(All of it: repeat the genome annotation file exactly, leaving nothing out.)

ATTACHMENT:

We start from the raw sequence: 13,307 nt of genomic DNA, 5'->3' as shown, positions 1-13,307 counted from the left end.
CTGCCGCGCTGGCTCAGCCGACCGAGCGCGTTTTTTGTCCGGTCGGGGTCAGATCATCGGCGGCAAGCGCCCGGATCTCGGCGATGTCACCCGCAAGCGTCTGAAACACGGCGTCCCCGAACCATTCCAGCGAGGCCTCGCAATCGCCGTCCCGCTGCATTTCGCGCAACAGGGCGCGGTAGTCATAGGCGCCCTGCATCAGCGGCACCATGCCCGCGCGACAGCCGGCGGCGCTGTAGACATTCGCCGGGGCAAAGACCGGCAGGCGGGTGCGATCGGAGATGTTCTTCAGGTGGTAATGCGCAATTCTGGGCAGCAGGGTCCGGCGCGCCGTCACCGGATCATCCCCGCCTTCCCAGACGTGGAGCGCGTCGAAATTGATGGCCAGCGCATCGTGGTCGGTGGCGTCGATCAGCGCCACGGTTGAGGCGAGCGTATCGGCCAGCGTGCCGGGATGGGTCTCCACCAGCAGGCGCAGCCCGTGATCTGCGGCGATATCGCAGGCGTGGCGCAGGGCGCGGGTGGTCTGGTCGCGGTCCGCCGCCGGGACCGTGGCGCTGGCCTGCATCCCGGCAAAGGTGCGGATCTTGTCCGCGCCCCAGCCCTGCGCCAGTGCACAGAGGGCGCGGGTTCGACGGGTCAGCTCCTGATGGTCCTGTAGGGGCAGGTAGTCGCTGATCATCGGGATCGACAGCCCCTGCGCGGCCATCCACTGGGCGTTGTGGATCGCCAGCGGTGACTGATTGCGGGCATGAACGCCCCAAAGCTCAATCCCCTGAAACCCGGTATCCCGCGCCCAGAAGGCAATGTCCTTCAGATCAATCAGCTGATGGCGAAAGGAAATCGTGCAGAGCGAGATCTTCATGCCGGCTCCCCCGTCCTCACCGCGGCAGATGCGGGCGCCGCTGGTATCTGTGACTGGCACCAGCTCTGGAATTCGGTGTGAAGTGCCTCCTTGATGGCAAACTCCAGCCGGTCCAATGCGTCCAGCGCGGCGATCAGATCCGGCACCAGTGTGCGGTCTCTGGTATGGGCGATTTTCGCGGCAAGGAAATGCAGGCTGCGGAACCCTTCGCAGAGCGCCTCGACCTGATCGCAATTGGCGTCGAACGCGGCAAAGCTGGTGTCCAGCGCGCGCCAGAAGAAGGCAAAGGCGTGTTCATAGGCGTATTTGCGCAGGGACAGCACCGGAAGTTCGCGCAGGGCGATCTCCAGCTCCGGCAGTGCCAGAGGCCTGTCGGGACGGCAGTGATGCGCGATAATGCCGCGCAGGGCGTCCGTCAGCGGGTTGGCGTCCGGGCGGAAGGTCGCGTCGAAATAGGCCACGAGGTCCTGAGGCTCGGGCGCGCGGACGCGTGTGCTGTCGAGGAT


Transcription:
We start from the raw sequence: 13,307 nt of genomic DNA, 5'->3' as shown, positions 1-13,307 counted from the left end.
CTGCCGCGCTGGCTCAGCCGACCGAGCGCGTTTTTTGTCCGGTCGGGGTCAGATCATCGGCGGCAAGCGCCCGGATCTCGGCGATGTCACCCGCAAGCGTCTGAAACACGGCGTCCCCGAACCATTCCAGCGAGGCCTCGCAATCGCCGTCCCGCTGCATTTCGCGCAACAGGGCGCGGTAGTCATAGGCGCCCTGCATCAGCGGCACCATGCCCGCGCGACAGCCGGCGGCGCTGTAGACATTCGCCGGGGCAAAGACCGGCAGGCGGGTGCGATCGGAGATGTTCTTCAGGTGGTAATGCGCAATTCTGGGCAGCAGGGTCCGGCGCGCCGTCACCGGATCATCCCCGCCTTCCCAGACGTGGAGCGCGTCGAAATTGATGGCCAGCGCATCGTGGTCGGTGGCGTCGATCAGCGCCACGGTTGAGGCGAGCGTATCGGCCAGCGTGCCGGGATGGGTCTCCACCAGCAGGCGCAGCCCGTGATCTGCGGCGATATCGCAGGCGTGGCGCAGGGCGCGGGTGGTCTGGTCGCGGTCCGCCGCCGGGACCGTGGCGCTGGCCTGCATCCCGGCAAAGGTGCGGATCTTGTCCGCGCCCCAGCCCTGCGCCAGTGCACAGAGGGCGCGGGTTCGACGGGTCAGCTCCTGATGGTCCTGTAGGGGCAGGTAGTCGCTGATCATCGGGATCGACAGCCCCTGCGCGGCCATCCACTGGGCGTTGTGGATCGCCAGCGGTGACTGATTGCGGGCATGAACGCCCCAAAGCTCAATCCCCTGAAACCCGGTATCCCGCGCCCAGAAGGCAATGTCCTTCAGATCAATCAGCTGATGGCGAAAGGAAATCGTGCAGAGCGAGATCTTCATGCCGGCTCCCCCGTCCTCACCGCGGCAGATGCGGGCGCCGCTGGTATCTGTGACTGGCACCAGCTCTGGAATTCGGTGTGAAGTGCCTCCTTGATGGCAAACTCCAGCCGGTCCAATGCGTCCAGCGCGGCGATCAGATCCGGCACCAGTGTGCGGTCTCTGGTATGGGCGATTTTCGCGGCAAGGAAATGCAGGCTGCGGAACCCTTCGCAGAGCGCCTCGACCTGATCGCAATTGGCGTCGAACGCGGCAAAGCTGGTGTCCAGCGCGCGCCAGAAGAAGGCAAAGGCGTGTTCATAGGCGTATTTGCGCAGGGACAGCACCGGAAGTTCGCGCAGGGCGATCTCCAGCTCCGGCAGTGCCAGAGGCCTGTCGGGACGGCAGTGATGCGCGATAATGCCGCGCAGGGCGTCCGTCAGCGGGTTGGCGTCCGGGCGGAAGGTCGCGTCGAAATAGGCCACGAGGTCCTGAGGCTCGGGCGCGCGGACGCGTGTGCTGTCGAGGAT